This leads me to my next point, about the connection to your friends and family. I like to describe this in four levels: me, the inner circle, close friends/extended family, and people who might know. People who might know are classmates, sorority sisters, distant family members,  or friends I see infrequently who might know I have food allergies and might know how to help if I have a reaction. My close friends and family are the ones who know the basics. They know that I have allergies, know where I keep my medicine, understand that I can’t eat like they do, and do basic things to keep me safe such as washing hands. My inner circle is made of the people I trust with my life. They are the ones who know just about everything there is to know about me and my allergies. These people are the ones that would stab me in the leg if it came to that. My inner circle is made up of five people: my mom (who is head of the whole project) my dad, my brother, my best friend, and my boyfriend. The highest level is me. I am my last defense. I am the most important person in my life of food allergies.

My mom and I have always been a team. She and I have worked together for years to help keep me safe. When I was young she was the one driving the bus. Now that I am older (and have a driver’s license), I am taking the wheel. My process and years of teamwork with my mom, have helped me become the strong young woman living with food allergies I am today, and I owe so much to her.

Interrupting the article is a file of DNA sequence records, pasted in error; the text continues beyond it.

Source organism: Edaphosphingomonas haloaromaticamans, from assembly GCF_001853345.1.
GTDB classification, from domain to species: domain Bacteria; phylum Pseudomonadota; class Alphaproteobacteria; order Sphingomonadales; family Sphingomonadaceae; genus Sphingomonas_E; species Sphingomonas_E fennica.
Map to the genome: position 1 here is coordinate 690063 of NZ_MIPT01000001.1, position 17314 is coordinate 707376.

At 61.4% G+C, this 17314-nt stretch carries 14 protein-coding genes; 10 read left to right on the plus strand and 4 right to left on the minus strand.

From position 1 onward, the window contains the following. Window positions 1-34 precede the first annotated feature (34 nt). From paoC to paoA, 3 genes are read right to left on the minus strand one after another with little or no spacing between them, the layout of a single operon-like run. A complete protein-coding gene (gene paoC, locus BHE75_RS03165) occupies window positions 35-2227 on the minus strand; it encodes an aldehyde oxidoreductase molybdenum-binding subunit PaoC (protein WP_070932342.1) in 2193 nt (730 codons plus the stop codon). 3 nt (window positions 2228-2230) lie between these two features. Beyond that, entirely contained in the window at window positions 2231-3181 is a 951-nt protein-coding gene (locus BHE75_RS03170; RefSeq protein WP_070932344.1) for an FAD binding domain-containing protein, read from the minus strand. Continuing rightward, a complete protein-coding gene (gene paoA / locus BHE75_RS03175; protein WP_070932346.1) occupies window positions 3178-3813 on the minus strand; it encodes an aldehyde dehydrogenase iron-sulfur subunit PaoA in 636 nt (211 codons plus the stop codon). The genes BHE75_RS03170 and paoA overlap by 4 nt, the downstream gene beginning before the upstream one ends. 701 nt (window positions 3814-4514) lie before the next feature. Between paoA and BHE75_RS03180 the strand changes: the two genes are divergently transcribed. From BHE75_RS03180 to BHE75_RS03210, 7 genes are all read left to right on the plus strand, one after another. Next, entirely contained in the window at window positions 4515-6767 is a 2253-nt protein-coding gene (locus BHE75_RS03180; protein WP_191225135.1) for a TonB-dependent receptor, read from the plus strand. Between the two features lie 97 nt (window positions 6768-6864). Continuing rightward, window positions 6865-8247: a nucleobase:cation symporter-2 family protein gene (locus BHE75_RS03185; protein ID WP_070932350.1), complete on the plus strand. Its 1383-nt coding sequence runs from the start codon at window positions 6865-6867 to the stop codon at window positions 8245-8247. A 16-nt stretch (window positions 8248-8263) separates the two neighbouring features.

Olivia Moll is a nineteen year old college student who has lived with food allergies her entire life.  She is a guest author and intern at AllergyKids this summer and will be sharing her experiences here, so stay tuned!  And look for more great work from her and what it looks like as a college kid, navigating food allergies away from family.

Featured image from Vitacost.

 

 

An Inspiring Conversation with the Founder of Partake Foods

July 20, 2020 •  no comments.

 •  Blog, Stories

I loved this conversation with Denise Woodard of Partake Foods! And I am so grateful for the incredible women coming into the free-from space, providing solutions for families with children who have food allergies. 

Partake Foods’ Denise Woodard is the only woman of color to raise $1M for a food start-up. During her career with Coca-Cola, food allergies were never top-of-mind for her, but when her daughter, Vivienne, began eating solid foods, it suddenly became clear she had several. And just as suddenly, their lives began to change.

Listen as we dive into what it looks like to be a mom starting a business out of your kitchen (hint, it’s not all sunshine and ease!) and who her MVP is (again, it’s not who you think!).  Necessity is the mother of invention. For Denise Woodard, that necessity resulted in the creation of her allergy-friendly cookie business, Partake Foods, in 2016. Thank goodness, and thank goodness for her talent, passion and ambition. You can learn more at www.partakefoods.com